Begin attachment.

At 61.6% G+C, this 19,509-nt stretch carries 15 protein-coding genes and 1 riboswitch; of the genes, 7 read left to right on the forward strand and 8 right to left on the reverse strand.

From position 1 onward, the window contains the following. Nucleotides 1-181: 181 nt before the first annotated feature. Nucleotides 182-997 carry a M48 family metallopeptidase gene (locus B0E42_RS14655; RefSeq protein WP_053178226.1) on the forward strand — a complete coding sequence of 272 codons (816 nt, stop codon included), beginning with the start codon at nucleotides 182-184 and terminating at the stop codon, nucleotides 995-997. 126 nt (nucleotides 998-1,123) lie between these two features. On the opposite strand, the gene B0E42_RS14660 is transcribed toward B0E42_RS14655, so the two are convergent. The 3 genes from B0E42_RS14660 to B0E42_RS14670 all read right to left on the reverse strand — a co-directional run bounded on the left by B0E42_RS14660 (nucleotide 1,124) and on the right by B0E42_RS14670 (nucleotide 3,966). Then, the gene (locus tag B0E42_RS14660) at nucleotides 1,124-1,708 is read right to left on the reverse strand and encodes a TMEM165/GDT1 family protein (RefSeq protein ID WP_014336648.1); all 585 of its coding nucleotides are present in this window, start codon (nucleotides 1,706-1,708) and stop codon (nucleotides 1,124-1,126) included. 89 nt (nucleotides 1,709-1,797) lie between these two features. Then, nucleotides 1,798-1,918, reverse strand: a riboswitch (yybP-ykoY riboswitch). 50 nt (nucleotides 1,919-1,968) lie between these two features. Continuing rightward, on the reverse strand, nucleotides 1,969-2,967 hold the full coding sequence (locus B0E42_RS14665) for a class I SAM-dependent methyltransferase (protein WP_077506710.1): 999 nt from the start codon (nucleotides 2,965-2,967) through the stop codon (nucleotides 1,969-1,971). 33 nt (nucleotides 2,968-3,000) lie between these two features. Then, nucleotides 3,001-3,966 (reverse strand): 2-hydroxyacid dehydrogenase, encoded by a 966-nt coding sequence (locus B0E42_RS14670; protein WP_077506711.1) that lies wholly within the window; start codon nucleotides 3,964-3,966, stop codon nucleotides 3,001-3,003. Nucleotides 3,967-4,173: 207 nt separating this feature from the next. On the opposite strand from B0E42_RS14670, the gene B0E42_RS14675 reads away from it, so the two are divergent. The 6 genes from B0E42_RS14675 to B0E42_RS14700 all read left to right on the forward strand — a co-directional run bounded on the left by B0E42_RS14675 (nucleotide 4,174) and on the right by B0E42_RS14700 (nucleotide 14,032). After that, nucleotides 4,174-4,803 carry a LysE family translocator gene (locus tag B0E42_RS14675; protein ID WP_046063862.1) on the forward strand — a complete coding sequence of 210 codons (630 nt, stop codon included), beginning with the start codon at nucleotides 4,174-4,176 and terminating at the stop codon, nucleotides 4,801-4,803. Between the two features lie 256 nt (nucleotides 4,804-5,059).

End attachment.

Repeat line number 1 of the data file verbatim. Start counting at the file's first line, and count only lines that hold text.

At 61.6% G+C, this 19,509-nt stretch carries 15 protein-coding genes and 1 riboswitch; of the genes, 7 read left to right on the forward strand and 8 right to left on the reverse strand.